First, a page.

Kummer’s Theorem on binomial coefficients

The Kummer’s theorem is a beautiful result concerning the divisibility of binomial coefficients(and so it is in a sense a connection between counting and number theory!). Binomial coefficients pop up everywhere. This may be because counting is one of those operations that human instinct can so very easily grasp.

Though a binomial coefficient can have different meanings in different contexts, one of the basic meanings it has is the following. Suppose you have 10 friends and you want to call 7 of them for a party, then the number of ways to send in these(much coveted?) invitations is precisely \binom{10}{7} . They are many surprising properties of the  binomial coefficients (for example, the Hockey-stick theorem is really pretty).

The first time I saw the Kummer’s theorem, I was bewildered. The theorem states that :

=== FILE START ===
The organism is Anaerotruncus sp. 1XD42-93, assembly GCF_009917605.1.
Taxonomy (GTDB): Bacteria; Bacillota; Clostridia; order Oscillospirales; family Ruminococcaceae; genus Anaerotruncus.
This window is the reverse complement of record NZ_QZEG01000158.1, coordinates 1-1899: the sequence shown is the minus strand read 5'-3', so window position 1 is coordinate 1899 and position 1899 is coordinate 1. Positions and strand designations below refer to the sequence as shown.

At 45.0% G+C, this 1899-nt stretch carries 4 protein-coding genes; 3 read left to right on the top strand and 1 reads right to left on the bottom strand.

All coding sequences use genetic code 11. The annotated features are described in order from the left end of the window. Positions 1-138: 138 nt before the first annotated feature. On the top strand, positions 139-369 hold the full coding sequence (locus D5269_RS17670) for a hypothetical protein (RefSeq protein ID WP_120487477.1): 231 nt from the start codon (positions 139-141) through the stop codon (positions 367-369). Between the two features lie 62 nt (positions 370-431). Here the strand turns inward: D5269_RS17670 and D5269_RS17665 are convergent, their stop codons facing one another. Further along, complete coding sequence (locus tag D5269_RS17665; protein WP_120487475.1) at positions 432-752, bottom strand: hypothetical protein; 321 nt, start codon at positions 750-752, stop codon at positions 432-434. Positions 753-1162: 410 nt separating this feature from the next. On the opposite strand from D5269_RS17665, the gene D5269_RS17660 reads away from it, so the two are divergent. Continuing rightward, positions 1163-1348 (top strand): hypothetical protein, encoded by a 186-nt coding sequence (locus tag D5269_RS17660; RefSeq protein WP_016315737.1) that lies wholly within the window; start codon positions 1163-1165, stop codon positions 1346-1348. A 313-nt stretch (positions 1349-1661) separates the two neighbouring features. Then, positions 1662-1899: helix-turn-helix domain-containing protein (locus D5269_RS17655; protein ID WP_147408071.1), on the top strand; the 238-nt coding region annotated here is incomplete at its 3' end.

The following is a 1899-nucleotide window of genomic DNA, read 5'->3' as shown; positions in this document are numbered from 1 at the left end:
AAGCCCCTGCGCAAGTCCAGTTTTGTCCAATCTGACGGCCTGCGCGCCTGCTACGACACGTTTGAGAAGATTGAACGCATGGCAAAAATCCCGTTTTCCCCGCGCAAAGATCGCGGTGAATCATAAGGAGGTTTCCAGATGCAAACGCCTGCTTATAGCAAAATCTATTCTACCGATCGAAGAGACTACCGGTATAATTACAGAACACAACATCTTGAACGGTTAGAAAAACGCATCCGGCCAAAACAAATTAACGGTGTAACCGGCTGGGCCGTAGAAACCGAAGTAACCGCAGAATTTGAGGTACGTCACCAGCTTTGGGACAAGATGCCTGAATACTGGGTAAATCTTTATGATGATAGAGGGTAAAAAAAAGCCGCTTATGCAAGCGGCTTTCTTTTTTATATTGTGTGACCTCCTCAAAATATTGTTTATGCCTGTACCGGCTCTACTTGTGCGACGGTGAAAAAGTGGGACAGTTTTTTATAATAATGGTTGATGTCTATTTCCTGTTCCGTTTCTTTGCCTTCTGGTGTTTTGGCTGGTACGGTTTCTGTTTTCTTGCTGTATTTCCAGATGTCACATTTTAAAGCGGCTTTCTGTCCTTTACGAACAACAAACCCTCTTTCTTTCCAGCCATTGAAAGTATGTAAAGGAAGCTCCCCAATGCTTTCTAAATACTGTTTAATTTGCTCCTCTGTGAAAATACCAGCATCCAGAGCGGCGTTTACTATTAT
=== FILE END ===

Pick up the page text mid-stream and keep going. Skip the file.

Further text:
Given a prime number p and positive integers n \geq m \geq 0 , the highest power of p that divides \binom{n}{m} is equal to the number of “carries” that occur when m is addded to n-m in base p.

They were two things in the theorem which at first didn’t make sense. The first of these was that how is the number of “carries” encountered while adding two numbers related to divisibility?  Next, how does “base p” come into the picture? I started with binary first. It required some experimentation and then it started making sense. The algorithm for converting a given decimal number to binary held the key.

After I had proved the theorem for the case when p was 2, I tried to generalize the theorem for all primes. However, I soon realized that the generalization of my proof to include all primes would not be possible. This was simply because 2 has only two elements in its residue class, i.e., any number divided by 2 leaves either 0 or 1 as the remainder. On the other hand, other primes have more elements in their residue classes. It will become clear from my proof that why this fact affects the generalization of my proof.

Below is my proof for the case when p =2.


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